“Where is everyone?” I asked the two young women at the migrant shelter in Deming. The armory was full of neatly arrayed cots, but they were all empty. Other than a few occasional Brazilians, this superbly organized and staffed facility has been abandoned by the Customs and Border Patrol (CBP).
In mid-May, the CBP simply dumped several hundred migrants there leaving their care in the hands of the residents of this small town of about 14,000. The response, however, was been extraordinary. Managed by officials from the city and the fire department as well as numerous volunteers, Deming has provided these migrants with a unique level of care. It’s tragic to hear the President complain about the need for more facilities and to know that the care in the federal facilities is awful when a superb program like Deming’s has been largely abandoned.
The next stop on this monthly trip from Santa Fe to the border was Visión en Acción, a privately-run mental asylum with some 120 patients located about 15 miles south and east of the Santa Teresa crossing.
Visión en Acción had accumulated a huge stack of wood that it intended to package and sell as firewood this winter. It receives almost no government support, must continuously scramble for money, and selling firewood can be quite profitable. Unfortunately, an electrical shortage set this woodpile on fire several nights earlier and the fire raged for hours. Miraculously, none of the mental patients were hurt and none of the buildings damaged.
Since the beginning of the surge in migrants seeking asylum, I’ve spent a great deal of time studying the border walls – or lack thereof – particularly in the Anapra-Sunland Park area. It’s a much more nuanced issue than either Democrats or Republicans would have you believe. Sadly, no one is addressing the question of how to control our borders in a way that is both effective and humane. There are some laughs, however.
For example, kids living in Anapra next to the wall love to rush over when people drive by on the Sunland Park side and ask for money to photograph them as they peek through the bars into the U.S. On this occasion, however, the oldest boy in this little group decided to make some extra money and said he’d climb the wall for a dollar. Sure enough, up he went like a monkey. So much for the effectiveness of that huge wall.
In an earlier article, I wrote about the monthly medical clinic in Juárez put together by the El Paso non-profit, Siguiendo los Pasos de Jesus (SPJ). It’s headed up by El Paso pediatrician, Dr. Carlos Gutierrez who also testified before Congress in Washington in July about the lack of care for migrant children who are being held in federal custody and the fact that he and other El Paso pediatricians had offered their services free of charge and had been rejected.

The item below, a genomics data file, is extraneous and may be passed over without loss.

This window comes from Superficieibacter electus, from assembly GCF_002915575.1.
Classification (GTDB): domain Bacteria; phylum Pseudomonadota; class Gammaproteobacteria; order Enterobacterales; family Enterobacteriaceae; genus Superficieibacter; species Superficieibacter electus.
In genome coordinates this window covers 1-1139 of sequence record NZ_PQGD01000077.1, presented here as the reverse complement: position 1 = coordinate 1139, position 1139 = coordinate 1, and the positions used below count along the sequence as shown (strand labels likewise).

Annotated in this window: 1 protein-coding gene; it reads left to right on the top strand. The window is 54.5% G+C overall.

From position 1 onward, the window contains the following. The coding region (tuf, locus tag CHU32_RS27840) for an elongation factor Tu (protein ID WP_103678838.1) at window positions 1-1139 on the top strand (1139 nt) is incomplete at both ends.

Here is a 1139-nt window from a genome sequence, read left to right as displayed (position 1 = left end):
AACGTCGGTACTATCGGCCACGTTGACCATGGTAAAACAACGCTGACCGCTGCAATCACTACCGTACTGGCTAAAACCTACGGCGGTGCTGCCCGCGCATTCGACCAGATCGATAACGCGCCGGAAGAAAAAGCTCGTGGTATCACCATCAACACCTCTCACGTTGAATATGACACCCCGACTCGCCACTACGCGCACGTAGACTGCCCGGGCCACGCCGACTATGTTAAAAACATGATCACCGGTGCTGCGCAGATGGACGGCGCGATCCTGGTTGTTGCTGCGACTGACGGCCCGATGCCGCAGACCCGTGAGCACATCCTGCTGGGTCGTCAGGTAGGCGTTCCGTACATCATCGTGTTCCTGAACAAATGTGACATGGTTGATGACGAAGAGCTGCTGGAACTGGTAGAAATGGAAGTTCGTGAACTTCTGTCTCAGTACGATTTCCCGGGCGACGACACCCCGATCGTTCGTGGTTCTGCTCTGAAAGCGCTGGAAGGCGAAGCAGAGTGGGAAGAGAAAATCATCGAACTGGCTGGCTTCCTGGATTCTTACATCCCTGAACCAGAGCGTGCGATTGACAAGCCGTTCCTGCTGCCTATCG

He was at the clinic in Juárez on this trip and I learned that he has been nominated by the National Hispanic Health Foundation (NHHF) to receive the Hispanic Health Leadership Award at their Awards Gala in Los Angeles on Nov. 21, a fitting award for this doctor who has done so much for his community.
La Nueva Central
This large cafeteria-style Juárez restaurant near the Cathedral was founded in 1958 and is a “barometer” on the mood in downtown Juárez and the sense of security that enables families to be out on the streets and enjoying themselves. On Saturday afternoon, it was absolutely packed with perhaps 20 or 30 people waiting in line for seats. The food is excellent and always a bargain. About $5 for an “agua mineral” and the tacos de pollo. That whole downtown area was teeming with families, a sign of peace in that area of the city.
Bullfights here are another measure of the sense of security in Juárez. Will people be able to come out in the evening to enjoy themselves without fear of violence? The crowd in the Plaza de Toros Alberto Balderas on Saturday evening seemed to be saying “yes.”
Two of the matadors were popular, experienced and very skillful – Uriel Moreno known as El Zapata is now 45 years old, still athletic and agile and was the star earning two ears on his second bull.
The always enthusiastic Antonio Garcia, known as El Chihuahua had a tough night but did place the banderillas while seated in a plastic chair with the bull charging at him, a feat that seemed suicidal to those of us in the audience.
Most interesting was Juárez native, Gustavo Garcia who we met in this same plaza on Easter Sunday. That afternoon, he was wearing a suit and working the crowd in support of his next bullfight. He even had several men circle the ring with a large banner announcing this bullfight. What made that memorable is that he didn’t have an actual date for the bullfight. But here he was on Aug. 24 looking both fearful and determined. He did end up being awarded one ear which was probably less than he had hoped for. More important, he survived.
Returning to the bridge after the bullfight the famous Kentucky Club on Avenida Juárez was packed, and there were mariachis everywhere. It was a scene of tranquility and enjoyment that the people of Juárez deserve.
Morgan Smith makes monthly trips to the border to document conditions there and assist several humanitarian organizations. He can be reached at Morganfirstname.lastname@example.org.